Fifteen years ago on a trip to Yellowstone, I found a colony of yellow-bellied marmots in rock formations on the Storm Point Trail. This marmot was standing to get a better look at its surroundings so I kneeled down to show the meadow between us with Lake Yellowstone beyond. I was a little nervous editing this picture for fear of a relapse, I have only just trained my brain to stop looking for non-existent marmots and pikas in the rock formations here in the Phoenix area!
As the female Gila woodpecker brought a moth to the nest, she had to wait to go in as the male was still in the nest. Though she was positioned right below the entrance, she only had to tilt her head to the side to give him room as when leaving they jump out of the hole before spreading their wings and flying off. I’ve seen so many moths brought to woodpecker nests it’s a wonder any remain to fly about the desert. Below is the same bird, but different moth, taken 5 minutes later.
Three wood ducks swim surrounded by fallen leaves on a serene morning in late October 2017. A few days later my team would get laid off, this was not only my last visit to Crystal Springs but I only went hiking once more before we moved to Arizona in March 2018. Partly because I didn’t feel like it at first, partly because the job search was time consuming, partly because I took Ellie for a walk each morning. I had romantic ideas about taking one last hiking tour of many of my favorite places in the Northwest but all I managed was one last visit to Ridgefield. I wish there had been more time but I wouldn’t trade those walks with the pup for anything.
After May was cooler than usual, the heat has come on full in June so for the past couple of weeks I’ve gone swimming for the first time in the new house (I won’t count the time the pup fell in). The pool is a bit on the small side but I thought would be just long enough to get exercise and thankfully that has been the case. I’m a pale imitation of the true swimmers though like this harbor seal at Yaquina Head, ungainly on land but a marvel in the water, flaring its nostrils wide as it took a quick breath before heading back under the water.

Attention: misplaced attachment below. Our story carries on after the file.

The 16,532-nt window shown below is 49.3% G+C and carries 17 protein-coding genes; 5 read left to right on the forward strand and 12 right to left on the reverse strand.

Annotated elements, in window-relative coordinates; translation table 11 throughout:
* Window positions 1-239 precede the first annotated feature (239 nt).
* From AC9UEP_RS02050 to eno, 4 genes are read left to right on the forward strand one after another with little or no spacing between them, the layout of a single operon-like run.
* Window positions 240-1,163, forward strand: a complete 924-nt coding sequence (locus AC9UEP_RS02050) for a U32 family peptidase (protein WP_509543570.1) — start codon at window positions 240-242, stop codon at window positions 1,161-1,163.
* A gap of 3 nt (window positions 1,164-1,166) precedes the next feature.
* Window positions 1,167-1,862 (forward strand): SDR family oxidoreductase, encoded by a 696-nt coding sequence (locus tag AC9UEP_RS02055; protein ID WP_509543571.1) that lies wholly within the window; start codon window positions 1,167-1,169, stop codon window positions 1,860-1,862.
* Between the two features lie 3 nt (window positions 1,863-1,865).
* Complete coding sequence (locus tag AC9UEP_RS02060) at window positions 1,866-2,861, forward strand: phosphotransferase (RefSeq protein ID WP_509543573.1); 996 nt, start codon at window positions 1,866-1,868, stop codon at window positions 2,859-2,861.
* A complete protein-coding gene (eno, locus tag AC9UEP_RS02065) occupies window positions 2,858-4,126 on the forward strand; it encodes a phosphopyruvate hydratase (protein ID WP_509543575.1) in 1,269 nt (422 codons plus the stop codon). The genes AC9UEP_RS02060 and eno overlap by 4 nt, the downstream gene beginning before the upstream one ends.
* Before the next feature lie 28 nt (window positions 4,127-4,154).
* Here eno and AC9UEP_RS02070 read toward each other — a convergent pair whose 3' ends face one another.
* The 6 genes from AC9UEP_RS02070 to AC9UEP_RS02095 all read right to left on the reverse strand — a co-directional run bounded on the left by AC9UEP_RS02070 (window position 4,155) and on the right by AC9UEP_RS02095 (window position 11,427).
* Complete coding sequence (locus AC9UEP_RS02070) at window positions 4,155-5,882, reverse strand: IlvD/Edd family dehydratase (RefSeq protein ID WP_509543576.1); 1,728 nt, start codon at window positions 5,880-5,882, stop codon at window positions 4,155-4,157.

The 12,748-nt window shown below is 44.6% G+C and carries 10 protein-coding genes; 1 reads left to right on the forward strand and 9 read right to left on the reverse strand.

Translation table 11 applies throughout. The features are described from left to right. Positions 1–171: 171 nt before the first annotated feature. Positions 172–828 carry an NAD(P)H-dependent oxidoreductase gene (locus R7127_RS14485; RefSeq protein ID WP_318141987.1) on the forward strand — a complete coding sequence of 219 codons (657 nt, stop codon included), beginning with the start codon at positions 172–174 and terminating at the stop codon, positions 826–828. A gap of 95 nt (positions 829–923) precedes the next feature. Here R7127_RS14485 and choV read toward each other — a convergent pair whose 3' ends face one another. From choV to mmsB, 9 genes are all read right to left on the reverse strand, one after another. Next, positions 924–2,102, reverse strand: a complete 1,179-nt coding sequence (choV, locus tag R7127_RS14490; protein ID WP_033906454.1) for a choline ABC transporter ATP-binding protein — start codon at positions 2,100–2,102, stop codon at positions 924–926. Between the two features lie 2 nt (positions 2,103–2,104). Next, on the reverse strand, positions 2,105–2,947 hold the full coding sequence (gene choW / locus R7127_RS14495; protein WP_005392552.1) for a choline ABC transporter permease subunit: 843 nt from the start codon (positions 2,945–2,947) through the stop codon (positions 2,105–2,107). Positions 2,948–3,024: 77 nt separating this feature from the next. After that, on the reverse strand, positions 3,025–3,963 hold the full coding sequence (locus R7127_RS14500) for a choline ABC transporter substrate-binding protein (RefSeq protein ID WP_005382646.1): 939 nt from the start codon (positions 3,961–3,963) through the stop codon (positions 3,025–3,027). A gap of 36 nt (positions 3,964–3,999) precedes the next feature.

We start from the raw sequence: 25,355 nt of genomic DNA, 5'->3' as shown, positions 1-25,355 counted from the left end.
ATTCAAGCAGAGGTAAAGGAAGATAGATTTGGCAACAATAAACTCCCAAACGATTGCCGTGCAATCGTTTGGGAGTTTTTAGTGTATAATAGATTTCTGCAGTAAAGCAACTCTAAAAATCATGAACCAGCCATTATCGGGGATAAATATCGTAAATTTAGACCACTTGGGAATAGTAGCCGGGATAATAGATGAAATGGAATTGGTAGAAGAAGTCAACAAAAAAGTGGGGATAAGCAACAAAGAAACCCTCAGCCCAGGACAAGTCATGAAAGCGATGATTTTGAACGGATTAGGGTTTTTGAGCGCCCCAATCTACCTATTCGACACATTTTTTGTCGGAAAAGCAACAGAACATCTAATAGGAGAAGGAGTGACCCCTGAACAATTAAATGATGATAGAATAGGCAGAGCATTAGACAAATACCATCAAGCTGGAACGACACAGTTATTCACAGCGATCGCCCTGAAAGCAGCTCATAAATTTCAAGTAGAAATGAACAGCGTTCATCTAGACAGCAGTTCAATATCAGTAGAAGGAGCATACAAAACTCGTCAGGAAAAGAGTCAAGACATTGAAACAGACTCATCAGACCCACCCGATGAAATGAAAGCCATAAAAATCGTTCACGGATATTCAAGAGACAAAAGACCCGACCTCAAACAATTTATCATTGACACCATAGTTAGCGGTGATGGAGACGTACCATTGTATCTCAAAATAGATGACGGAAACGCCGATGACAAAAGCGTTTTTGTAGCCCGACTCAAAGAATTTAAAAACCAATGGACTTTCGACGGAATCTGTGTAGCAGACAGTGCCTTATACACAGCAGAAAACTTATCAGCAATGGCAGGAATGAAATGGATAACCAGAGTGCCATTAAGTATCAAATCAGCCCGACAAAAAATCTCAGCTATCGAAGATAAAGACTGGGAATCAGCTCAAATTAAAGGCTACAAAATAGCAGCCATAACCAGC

I find the bright green plant in the corner distracting but since I rarely see javelina I’ve decided to go ahead and post this. I met this one and one other after photographing some Harris’s hawks beside the Latigo Trail early on a spring morning. I wasn’t sure how easily startled they might be so I didn’t risk setting up the tripod (it can make some dogs or horses nervous) and I didn’t even take the couple of steps down the trail that would have removed the plant from view. All I saw after this was its backside as it followed its partner and slowly sauntered out of view.
Javelina are also known as the collared peccary, you can see the white collar around the neck for which they are named. Like the other peccaries, they evolved in the Americas and are not directly related to pigs.